Leyla McCalla | Breaking the Thermometer to Hide the Fever
Duke Performances will commission, develop, and present the world premiere of Breaking the Thermometer to Hide the Fever — a multidisciplinary performance set to new music by Haitian-American singer-songwriter Leyla McCalla. The project explores the legacy of Radio Haiti-Inter, Haiti’s first privately owned Creole-speaking radio station, and the assassination of its owner, Jean Dominique, in 2000. Duke Performances will premiere Breaking the Thermometer on March 4, 5, and 6, 2020 at Duke University’s von der Heyden Studio Theater, the culmination of a ten-day production residency.
Developed in collaboration with New Orleans-based director Kiyoko McCrae, Breaking the Thermometer weaves together storytelling, dance, video projection, and audio recordings from Duke’s Radio Haiti archive with McCalla’s own compositions and arrangements of traditional Haitian songs. Through this juxtaposition of voices — the personal and political, the anecdotal and the journalistic — McCalla gives expression to the enduring spirit of Haiti’s marginalized poor in the face of several centuries of political oppression. And she pays homage along the way to the activists like Dominique who have fought, often at great personal cost, to amplify these unheard voices.
Breaking the Thermometer is the latest installment in Duke Performances’ From the Archives initiative — following Jenny Scheinman’s Kannapolis and Gerald Clayton’s Piedmont Blues — in which performing artists create works engaging archival materials from Duke’s David M. Rubenstein Rare Book & Manuscript Library. The Radio Haiti Archive is contained within the broader Human Rights Archive at Duke. Over the past two years, McCalla and McCrae, with guidance from Duke professor and Haiti specialist Laurent Dubois and Radio Haiti project archivist Laura Wagner, have mined this archive for recordings that showcase the impact of Radio Haiti-Inter on Haitian cultural and political history.
Other works previously commissioned and presented by Duke Performances engaging archival materials from the Rubenstein collections include indie-rock outfit Hiss Golden Messenger’s Heart Like a Levee (William Gedney’s photos), pianist/composer Jason Moran’s IN MY MIND (Jazz Loft Project photos and audio), and choreographer Ron K. Brown’s One Shot (Charles “Teenie” Harris’ photos).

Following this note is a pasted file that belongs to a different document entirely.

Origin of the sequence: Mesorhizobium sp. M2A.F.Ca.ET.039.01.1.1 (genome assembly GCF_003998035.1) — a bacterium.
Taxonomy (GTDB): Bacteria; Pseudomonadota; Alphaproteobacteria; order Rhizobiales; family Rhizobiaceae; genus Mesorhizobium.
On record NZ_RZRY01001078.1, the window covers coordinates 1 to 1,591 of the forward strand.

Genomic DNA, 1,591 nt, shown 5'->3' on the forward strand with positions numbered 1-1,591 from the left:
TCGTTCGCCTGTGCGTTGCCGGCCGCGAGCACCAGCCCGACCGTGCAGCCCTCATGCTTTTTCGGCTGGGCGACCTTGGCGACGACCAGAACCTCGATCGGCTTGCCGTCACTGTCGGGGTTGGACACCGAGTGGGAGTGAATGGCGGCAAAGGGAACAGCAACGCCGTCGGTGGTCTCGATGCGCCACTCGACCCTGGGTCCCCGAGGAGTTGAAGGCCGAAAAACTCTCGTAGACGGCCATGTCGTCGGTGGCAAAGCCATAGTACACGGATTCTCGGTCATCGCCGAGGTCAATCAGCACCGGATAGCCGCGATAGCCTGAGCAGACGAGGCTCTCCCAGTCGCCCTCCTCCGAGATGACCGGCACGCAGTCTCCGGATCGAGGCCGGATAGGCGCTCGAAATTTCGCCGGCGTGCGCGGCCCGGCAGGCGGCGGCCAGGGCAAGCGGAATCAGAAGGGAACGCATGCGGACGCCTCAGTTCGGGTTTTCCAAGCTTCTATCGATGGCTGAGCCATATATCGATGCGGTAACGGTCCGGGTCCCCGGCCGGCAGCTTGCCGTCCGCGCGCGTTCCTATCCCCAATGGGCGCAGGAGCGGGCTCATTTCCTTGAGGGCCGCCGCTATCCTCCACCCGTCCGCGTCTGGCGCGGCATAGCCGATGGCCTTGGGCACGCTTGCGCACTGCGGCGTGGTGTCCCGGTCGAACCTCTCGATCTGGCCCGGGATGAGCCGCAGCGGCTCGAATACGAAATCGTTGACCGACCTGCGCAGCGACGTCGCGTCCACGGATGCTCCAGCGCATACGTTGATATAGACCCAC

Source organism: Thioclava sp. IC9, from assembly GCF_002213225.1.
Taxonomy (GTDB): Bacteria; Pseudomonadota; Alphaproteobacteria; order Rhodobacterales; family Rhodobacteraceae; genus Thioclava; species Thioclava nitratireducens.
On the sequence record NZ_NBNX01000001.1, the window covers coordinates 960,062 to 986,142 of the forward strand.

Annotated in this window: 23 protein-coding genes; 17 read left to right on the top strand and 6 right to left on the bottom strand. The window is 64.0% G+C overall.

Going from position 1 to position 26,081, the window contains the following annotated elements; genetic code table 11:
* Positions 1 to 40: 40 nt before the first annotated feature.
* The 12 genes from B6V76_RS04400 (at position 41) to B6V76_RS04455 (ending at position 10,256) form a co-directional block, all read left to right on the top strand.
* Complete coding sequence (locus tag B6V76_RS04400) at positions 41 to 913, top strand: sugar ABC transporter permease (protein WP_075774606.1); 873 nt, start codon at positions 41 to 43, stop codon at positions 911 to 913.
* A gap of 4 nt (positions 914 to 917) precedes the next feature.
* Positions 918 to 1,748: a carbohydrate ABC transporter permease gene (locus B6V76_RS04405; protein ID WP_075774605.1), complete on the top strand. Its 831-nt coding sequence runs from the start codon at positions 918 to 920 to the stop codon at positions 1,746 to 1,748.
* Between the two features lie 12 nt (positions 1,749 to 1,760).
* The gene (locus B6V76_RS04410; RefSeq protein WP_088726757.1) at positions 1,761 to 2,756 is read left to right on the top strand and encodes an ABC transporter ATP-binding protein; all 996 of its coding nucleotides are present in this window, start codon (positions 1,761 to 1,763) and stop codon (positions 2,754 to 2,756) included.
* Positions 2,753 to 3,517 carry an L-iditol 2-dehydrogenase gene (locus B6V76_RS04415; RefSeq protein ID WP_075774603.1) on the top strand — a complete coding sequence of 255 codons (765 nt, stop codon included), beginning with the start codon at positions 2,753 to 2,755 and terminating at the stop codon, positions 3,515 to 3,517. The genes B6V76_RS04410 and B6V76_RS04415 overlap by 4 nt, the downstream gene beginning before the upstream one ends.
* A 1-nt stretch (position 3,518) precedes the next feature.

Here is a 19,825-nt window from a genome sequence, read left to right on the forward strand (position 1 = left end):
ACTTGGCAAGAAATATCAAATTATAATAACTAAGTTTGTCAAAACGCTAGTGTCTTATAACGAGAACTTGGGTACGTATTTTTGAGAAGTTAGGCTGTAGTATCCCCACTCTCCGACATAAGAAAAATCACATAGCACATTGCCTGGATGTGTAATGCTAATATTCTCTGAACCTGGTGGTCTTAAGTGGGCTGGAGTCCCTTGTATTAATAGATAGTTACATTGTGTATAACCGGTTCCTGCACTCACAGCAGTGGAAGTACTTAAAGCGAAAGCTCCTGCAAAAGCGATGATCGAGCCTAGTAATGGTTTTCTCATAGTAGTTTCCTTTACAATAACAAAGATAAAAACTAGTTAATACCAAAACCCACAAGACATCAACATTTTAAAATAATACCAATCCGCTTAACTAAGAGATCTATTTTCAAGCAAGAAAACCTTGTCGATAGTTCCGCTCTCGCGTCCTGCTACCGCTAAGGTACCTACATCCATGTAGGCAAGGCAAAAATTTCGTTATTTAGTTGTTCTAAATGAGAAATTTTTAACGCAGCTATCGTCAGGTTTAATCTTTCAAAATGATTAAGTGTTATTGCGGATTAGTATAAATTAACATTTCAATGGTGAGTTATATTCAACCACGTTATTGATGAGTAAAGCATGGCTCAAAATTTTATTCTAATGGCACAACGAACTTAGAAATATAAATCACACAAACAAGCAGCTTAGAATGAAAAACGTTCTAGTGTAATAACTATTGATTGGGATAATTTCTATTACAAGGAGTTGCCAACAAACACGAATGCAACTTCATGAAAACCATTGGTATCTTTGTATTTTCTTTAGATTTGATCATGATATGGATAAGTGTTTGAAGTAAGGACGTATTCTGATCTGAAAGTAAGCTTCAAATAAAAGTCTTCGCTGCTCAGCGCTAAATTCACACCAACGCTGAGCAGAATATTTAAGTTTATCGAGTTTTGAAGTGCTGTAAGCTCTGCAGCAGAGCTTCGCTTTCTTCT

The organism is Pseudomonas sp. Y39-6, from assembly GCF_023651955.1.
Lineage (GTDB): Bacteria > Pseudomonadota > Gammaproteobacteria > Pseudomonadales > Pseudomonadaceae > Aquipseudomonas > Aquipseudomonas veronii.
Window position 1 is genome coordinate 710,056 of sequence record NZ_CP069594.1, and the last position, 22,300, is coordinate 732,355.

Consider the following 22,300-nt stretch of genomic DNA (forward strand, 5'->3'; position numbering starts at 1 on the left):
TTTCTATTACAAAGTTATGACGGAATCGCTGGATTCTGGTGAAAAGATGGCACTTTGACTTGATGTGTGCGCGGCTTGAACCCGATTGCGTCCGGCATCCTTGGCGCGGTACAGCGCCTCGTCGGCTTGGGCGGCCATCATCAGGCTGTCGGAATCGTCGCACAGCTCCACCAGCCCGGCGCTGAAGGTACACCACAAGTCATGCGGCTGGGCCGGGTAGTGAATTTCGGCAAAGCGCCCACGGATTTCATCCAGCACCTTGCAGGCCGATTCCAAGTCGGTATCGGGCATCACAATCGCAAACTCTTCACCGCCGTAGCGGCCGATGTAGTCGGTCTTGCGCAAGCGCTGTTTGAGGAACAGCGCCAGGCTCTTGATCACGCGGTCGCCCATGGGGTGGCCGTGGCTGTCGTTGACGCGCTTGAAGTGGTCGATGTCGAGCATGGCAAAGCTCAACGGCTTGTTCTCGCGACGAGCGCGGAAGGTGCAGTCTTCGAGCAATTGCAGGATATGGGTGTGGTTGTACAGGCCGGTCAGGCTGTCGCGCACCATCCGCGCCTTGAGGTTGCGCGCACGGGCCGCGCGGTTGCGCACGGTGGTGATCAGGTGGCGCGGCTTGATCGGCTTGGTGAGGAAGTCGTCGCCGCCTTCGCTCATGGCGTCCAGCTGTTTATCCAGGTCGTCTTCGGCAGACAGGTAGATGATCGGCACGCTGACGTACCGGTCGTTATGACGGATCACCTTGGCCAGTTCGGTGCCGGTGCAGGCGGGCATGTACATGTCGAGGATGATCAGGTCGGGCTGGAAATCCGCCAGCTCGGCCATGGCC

The premiere of Breaking the Thermometer will conclude a ten-day residency with opportunities for free public engagement around McCalla’s music, the legacy of Radio Haiti-Inter, and the life and activism of Jean Dominique. Through visits to Duke classes on Haitian history, songwriting, and African diasporic dance; a public workshop on multimedia project collaboration; and an off-campus lunchtime conversation moderated by Dubois featuring McCalla, McCrae, and Wagner as panelists, the residency will engage a broad cross-section of the Duke and the Durham communities, with targeted outreach to the local Haitian population. Partners include The Duke Forum for Scholars and Publics, the Rubenstein Rare Book and Manuscript Library at Duke, The Pinhook, and The Contemporary Arts Center New Orleans, which hosted the first production residency in September/October 2018.
Duke Performances is lead commissioner of Breaking the Thermometer to Hide the Fever. Additional co-commissioners to be announced shortly.
Personnel includes Leyla McCalla (cello, guitar, banjo), Damas Louis Fan Fan (percussion), Shawn Myers (percussion), and Jeremy Guyton (dancer/choreographer).
Start and End Dates
03/04/2020 — 03/06/2020
Durham, North Carolina